Of course, if everything were decided and organised in this very informal way then the process would not be inclusive to people outside of the loop. Sometimes there is a “tyranny of structurelessness‟ where strong personalities come to dominate projects that are loosely organised. Well-facilitated meetings can help address power imbalances that may exist. It‟s also important to acknowledge that when you are working in a range of different community forums, it can be problematic to come to decisions that are accepted in all forums.
Community events & community meals
While the aim of the event may not be specifically to promote a particular type of project, community event and meals can be great forums for sharing ideas, promoting existing projects, getting feedback about activities. A lot of this kind of activity happens between people that attend with no need for planning of facilitation.
If you do have a specific aim, which you are trying to achieve at a community meal or event, the informal, accessible atmosphere may difficult to achieve it. While it might seem like a good idea to widen participation, when the event is underway, it may seem inappropriate to try to interrupt the social interaction to make an announcement or try to get people to fill in a survey. These events can be quite hard work to promote and to do all the catering and preparation. If attendance is poor it can be quite deflating.
Gardening or Community Work and Play days. We used one particular gardening workday on the Leaf St Community Garden to get a community feedback on suggested changes to the garden.
We arranged workshops, tea and cakes and had lots of tools and easy to do jobs for people to get involved with. There was also a little sound system with music to draw people out. This kind of event can engage people on a lot of different levels and create a forum where people can discuss ideas and propose more changes. They can also work together with other people on the estate. This joint working can build better communication and trust between neighbours.
It can be a lot of work to co-ordinate a workday. There is a lot of preparation involved to make sure that there are suitable jobs for people to do, the right tools to do them, and people to respond to requests for guidance and help. It can be more work that actually doing the work yourself. Insurance can also be an issue. There is some advice about insurance on our toolkit website.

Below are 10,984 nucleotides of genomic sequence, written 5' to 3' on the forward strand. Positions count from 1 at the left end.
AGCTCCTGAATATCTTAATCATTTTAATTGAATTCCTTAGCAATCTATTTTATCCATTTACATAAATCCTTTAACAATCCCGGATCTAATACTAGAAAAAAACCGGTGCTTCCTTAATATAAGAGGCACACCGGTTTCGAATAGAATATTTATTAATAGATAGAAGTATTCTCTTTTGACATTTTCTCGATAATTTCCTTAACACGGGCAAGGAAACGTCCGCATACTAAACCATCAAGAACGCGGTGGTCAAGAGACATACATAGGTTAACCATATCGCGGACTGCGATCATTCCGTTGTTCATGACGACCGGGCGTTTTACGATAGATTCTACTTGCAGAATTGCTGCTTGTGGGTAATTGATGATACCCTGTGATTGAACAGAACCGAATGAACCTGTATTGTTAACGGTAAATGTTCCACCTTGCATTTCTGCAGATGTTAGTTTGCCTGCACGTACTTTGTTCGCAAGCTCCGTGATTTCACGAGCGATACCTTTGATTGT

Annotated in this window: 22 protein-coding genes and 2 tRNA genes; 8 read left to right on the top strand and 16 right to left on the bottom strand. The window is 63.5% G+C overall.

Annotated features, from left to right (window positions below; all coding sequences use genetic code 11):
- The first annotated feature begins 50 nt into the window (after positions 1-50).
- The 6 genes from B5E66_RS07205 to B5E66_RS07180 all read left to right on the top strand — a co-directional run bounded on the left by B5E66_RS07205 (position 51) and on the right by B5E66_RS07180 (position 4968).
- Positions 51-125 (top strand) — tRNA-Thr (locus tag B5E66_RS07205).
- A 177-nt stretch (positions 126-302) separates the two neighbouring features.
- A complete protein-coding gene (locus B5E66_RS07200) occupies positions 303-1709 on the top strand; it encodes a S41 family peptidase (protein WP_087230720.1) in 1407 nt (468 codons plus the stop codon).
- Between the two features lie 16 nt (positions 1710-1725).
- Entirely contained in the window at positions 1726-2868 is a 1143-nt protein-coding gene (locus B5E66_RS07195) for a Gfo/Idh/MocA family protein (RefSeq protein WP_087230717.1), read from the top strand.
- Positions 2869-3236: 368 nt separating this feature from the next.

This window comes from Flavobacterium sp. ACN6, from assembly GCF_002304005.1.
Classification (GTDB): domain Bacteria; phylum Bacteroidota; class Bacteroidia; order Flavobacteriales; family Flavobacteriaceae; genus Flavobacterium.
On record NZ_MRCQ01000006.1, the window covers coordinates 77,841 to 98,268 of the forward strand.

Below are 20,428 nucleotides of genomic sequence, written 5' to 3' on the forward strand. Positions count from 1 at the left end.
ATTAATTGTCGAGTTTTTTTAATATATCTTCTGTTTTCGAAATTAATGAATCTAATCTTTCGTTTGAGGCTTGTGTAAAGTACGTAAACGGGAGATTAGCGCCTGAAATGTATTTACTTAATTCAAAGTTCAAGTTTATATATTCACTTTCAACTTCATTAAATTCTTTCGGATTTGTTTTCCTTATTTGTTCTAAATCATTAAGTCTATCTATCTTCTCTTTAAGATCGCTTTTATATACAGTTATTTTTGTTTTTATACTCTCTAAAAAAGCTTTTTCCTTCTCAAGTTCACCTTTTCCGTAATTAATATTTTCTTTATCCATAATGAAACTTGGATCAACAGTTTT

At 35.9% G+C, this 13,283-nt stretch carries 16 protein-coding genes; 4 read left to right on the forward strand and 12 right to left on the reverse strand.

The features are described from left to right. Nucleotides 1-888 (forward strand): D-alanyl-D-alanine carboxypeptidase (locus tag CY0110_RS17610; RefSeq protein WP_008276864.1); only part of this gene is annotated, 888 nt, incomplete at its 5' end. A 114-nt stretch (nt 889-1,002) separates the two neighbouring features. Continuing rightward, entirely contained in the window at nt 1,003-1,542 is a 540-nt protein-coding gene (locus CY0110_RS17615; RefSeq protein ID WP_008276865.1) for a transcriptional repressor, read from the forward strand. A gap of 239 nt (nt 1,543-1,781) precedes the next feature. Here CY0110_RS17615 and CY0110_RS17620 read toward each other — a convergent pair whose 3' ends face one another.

One of the younger volunteers gets stuck in at a Leaf Street work session
Photo by David Oates
Film nights with films about local issues
Film nights can be an accessible and focused forum for the discussion of community issues.
The barriers to setting up a screening in a community venue have reduced now that projectors and laptops are easier to obtain. A home hi-fi is loud enough for a screening of up to fifty or so people. Showing a local film about issues important to the community can be a great way of generating a group discussion and getting a sense for how people feel about it, and suggestions for ways forward.
If your event is educational then „fair use‟ copyright law means that you are permitted to show copyrighted material. For one event we showed a film about a pirate radio project as a way of inspiring people to take part in a new local Internet radio project. You can run quizzes and feature comedy or poetry as ways of making the event more entertaining and widen the appeal.
There are some disadvantages: There may only be a limited number of local films or even none at all. So to make new films may take quite a lot of input of time. Also promoting these events can take a lot of time and energy. Also it may be difficult to
find a suitable and low cost venue. For more details on overcoming obstacles and ideas for putting on accessible and interactive community film nights have a look at our online toolkit.
Community planning events
A community planning event may use different techniques to help bring ideas into a form which can be progressed further. There are many different techniques to doing this and may other resources which cover this issue.
Have a look at the section on Redbricks Planning Events to see examples of participatory planning techniques we used during the Green Zone project. There were other events that also did a great job of forming a co-ordinated and community response to issues. These have included a large discussion about parking issues, and a series of meetings about a proposal closing off one of our streets (Hulme Street) from cars and greening the area.